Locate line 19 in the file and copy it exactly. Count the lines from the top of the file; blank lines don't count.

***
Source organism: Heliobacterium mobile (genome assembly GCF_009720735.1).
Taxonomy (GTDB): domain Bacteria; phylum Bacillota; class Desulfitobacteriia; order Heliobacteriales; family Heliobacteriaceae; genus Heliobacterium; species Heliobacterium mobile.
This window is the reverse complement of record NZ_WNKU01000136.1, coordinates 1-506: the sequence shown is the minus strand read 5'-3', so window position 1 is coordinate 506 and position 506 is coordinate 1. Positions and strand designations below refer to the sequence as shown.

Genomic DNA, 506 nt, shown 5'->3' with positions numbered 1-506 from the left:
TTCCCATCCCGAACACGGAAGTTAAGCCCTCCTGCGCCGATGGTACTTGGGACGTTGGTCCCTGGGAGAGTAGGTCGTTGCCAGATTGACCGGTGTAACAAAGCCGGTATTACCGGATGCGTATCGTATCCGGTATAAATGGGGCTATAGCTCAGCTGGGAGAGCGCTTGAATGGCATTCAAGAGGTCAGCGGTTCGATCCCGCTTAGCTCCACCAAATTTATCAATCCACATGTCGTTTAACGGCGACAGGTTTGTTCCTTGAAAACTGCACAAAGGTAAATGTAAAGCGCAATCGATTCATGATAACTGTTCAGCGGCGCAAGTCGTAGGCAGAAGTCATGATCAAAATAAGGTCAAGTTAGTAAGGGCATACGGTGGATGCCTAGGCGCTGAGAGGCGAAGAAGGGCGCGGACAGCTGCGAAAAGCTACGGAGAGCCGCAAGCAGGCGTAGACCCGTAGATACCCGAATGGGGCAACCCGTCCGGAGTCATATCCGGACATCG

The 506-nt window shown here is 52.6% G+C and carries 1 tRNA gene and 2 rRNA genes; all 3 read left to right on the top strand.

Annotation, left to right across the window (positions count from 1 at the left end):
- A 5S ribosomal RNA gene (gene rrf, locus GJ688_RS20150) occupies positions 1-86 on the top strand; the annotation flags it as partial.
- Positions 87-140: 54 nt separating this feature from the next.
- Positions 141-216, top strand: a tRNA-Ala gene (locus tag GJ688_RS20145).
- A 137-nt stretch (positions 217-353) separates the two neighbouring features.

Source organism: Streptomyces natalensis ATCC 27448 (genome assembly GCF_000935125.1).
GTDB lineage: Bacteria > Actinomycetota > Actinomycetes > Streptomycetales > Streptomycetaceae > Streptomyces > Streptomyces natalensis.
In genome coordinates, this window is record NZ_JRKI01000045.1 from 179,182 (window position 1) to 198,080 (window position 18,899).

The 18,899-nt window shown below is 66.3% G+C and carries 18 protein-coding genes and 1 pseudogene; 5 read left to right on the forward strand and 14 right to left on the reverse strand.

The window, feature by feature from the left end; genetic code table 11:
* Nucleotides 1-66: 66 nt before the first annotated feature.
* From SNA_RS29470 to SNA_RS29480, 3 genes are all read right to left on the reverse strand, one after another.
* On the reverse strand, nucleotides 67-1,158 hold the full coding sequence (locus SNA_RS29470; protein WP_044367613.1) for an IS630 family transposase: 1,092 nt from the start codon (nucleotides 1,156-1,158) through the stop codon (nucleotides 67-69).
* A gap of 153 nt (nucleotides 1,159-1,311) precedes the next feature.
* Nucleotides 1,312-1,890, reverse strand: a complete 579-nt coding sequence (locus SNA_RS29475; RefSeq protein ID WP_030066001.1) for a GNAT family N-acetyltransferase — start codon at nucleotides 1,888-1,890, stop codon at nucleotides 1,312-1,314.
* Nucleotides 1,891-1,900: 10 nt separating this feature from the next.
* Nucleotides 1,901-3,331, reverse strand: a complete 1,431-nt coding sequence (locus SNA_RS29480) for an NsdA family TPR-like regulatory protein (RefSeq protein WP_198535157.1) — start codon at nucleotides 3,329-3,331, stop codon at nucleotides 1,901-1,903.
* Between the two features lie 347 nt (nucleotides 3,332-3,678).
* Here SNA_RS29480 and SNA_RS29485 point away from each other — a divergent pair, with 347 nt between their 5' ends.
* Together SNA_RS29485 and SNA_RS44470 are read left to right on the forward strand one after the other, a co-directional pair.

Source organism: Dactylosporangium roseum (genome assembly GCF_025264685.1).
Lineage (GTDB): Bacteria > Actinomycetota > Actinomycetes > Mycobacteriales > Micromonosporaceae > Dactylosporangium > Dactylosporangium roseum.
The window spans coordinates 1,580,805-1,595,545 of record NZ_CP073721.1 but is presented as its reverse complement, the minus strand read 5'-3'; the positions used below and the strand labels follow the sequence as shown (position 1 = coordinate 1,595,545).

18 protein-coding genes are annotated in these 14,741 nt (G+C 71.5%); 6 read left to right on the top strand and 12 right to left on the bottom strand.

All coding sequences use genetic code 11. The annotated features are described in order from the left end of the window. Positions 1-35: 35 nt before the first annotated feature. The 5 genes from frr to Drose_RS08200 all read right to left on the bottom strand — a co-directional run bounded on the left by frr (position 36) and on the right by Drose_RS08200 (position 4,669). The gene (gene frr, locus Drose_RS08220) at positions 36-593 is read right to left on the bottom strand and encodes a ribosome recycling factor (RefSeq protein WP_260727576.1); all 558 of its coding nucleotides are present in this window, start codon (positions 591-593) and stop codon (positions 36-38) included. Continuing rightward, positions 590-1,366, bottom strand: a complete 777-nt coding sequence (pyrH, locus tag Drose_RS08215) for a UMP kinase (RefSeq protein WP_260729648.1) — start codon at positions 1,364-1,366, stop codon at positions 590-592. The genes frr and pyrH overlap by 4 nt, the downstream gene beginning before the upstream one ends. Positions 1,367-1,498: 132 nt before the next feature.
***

* On the reverse strand, nucleotides 67-1,158 hold the full coding sequence (locus SNA_RS29470; protein WP_044367613.1) for an IS630 family transposase: 1,092 nt from the start codon (nucleotides 1,156-1,158) through the stop codon (nucleotides 67-69).